Britton brought the story up to the early 20th century when he related the efforts to convince immigrants of the health benefits of milk. The campaign by city government and social reformers was so successful that infant mortality rates for immigrants fell below those of the general population.
As it happened, that theme had a particular resonance in the discussion led by Garcia, which had most of the Ahiska Turkish girls, whose families were forced out of Uzbekistan.
“When the refugees came, they would not drink milk,” explained chaperone Pat Corcoran later. “It was very difficult for the parents to realize that drinking milk was very important for their children’s health. When the children arrived, they were malnourished and several had severe rickets. All had terribly decayed teeth.” A campaign by authorities, which is ongoing, has helped somewhat.
Of course, the subject matter need not be so close to home for it to work. Fiona Finneran, an immigrant from County Leitrim who lives in Sunnyside, said her four-and-a-half-year-old son and his pre-K class at PS 150 were “psyched” for a full three weeks before they went to view the fossil of a tyrannosaurus rex at the American Museum of the Natural History. “They had a great time,” she reported. “They were on a pure high afterwards.”
Finneran is disappointed that her 11-year-old son’s Catholic school hasn’t planned any daytrips for his class this academic year. However she and her husband have brought him to museums for his projects.
“It’s better to go in there and see it. This is New York,” said Finneran, referring to the wealth of museums and galleries in the five boroughs.
Gentile of the UFT who believes that the Department of Education and the schools are placing much less emphasis on day trips – her networks of teachers tell her that is the case – agreed that families do have a role here. “We can educate the parents about what’s out there,” she said.
That includes a good number of lesser-known museums with curriculum programs that cater from pre-K through to Grade 12.
“Everybody doesn’t learn in the exact same way,” said Heather Brady of the Noguchi Museum in Long Island City in Queens. “Going to a museum can be a more balanced and interactive experience for kids.”
The internationally renowned sculptor Isamu Noguchi, who was born in Los Angeles in 1904 to a Japanese father and an Irish-American mother, bought his space on Vernon Boulevard in 1961 and built his museum over the 27 years until his death at age 84.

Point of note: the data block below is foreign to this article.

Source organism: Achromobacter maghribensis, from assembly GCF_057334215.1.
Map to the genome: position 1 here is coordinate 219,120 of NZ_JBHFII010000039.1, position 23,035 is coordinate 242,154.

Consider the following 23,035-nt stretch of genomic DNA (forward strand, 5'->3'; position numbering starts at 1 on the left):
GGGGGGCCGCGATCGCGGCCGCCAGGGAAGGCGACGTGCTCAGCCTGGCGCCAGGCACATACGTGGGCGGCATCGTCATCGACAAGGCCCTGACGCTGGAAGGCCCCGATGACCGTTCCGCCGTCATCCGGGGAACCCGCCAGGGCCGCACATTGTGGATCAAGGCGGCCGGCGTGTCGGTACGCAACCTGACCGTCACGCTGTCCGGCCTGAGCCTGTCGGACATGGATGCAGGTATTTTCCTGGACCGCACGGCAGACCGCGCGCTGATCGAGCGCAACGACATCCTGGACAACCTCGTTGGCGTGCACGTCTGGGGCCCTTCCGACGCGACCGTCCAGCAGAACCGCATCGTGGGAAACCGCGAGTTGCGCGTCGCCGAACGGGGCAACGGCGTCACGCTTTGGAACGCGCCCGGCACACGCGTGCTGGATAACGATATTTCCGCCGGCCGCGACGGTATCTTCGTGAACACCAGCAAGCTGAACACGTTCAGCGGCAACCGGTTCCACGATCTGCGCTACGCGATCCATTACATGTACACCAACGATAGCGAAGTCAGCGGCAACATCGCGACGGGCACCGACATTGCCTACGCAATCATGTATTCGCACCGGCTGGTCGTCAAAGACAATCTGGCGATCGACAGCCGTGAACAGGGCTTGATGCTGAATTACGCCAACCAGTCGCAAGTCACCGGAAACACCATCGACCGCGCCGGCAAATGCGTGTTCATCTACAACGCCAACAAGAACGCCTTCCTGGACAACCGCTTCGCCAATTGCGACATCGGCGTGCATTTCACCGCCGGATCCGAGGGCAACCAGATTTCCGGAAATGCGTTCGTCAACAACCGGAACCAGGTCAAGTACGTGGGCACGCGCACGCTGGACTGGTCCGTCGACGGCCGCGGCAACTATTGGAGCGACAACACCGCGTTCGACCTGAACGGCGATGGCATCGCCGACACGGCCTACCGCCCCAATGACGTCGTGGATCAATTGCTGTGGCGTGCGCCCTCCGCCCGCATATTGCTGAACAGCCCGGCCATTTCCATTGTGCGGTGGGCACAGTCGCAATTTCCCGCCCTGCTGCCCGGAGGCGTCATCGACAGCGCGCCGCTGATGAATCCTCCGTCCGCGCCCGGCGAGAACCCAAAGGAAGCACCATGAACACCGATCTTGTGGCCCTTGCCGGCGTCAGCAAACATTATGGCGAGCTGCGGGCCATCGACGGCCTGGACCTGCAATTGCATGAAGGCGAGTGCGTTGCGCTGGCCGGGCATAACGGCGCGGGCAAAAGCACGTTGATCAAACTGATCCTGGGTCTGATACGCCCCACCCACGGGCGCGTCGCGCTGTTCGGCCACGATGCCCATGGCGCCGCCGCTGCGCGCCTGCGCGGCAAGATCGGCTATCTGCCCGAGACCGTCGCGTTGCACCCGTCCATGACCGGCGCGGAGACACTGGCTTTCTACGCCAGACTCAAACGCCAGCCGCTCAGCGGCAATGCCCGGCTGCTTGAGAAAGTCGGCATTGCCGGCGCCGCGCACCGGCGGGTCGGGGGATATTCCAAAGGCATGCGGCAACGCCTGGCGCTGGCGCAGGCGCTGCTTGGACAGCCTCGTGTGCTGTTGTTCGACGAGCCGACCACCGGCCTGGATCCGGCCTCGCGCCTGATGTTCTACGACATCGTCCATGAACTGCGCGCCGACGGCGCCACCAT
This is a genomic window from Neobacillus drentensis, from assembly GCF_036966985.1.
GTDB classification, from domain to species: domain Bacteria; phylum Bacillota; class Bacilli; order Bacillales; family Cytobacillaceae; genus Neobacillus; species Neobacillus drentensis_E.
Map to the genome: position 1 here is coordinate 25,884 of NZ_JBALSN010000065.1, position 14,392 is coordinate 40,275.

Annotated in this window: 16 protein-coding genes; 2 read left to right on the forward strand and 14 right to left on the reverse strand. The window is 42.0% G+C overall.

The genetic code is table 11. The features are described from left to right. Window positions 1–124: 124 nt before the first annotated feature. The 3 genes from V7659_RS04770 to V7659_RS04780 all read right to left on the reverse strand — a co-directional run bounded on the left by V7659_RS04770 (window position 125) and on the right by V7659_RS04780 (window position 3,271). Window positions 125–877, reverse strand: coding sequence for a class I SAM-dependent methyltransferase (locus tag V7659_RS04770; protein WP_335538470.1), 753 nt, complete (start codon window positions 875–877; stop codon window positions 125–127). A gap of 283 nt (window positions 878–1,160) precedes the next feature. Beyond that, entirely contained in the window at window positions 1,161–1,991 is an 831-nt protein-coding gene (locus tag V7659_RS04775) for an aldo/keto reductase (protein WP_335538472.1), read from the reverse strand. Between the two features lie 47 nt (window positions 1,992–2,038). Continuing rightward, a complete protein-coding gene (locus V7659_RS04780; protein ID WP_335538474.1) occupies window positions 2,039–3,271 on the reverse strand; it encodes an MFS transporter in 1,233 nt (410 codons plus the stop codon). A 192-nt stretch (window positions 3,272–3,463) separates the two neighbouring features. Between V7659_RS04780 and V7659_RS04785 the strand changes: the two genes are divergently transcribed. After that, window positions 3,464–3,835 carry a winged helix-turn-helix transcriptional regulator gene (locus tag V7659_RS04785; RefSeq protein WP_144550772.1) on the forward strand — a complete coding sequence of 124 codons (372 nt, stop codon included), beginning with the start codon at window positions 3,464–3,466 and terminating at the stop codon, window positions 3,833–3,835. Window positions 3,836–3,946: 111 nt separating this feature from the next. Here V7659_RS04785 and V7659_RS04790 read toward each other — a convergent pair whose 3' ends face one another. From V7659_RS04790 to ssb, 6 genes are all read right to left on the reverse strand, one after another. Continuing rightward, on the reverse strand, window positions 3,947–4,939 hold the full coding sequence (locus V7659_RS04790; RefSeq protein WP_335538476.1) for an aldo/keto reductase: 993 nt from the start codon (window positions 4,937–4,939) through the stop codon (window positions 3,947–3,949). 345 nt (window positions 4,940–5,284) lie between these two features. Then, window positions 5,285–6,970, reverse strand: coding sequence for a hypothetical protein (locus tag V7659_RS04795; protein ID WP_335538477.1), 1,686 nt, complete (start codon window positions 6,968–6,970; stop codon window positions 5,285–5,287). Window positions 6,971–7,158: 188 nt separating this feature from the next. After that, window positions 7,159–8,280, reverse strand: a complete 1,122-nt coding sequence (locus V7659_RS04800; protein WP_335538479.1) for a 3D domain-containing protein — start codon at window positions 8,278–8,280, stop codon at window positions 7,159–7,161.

There are many ways in which the sculptor’s museum can inspire students, Brady said, “They can learn to look at something that’s unfamiliar, or learn to look at something that’s familiar, but in a different way.”
The Noguchi usually caters to about 65 and 100 school groups over a nine-month period. It hasn’t noticed a downturn, but Brady attributed to that to its outreach program in Queens and its particularly strong relationship with certain schools that make multiple visits.
“There are those who say that children should be in the classroom learning math or reading and not ‘playing’ in a museum,” commented Kate Fermoile, a vice-president of the Brooklyn Historical Society. But like other museum professionals, Fermoile believes that day-trips can provide that spark of curiosity that might make the difference in a student’s later choices and development. So far, most of the evidence for a downturn in interest in and attendance on daytrips is anecdotal, said Fermoile. The institute on Pierrepont Street calculates that it reaches 70,000 students annually, through visits from schools, visits to schools and curriculum kits sold to teachers.
“But I would guess over time the emphasis on test scores will have a negative impact,” Fermoile said.
For more information on the Lower East Side Tenement Museum go to www.tenement.org or call 212-431-0233; for the Brooklyn Historical Society go to www.brooklynhistory.org or call 718-222-4111; for the Noguchi Museum go to www.noguchi.org or call 212-204-7088.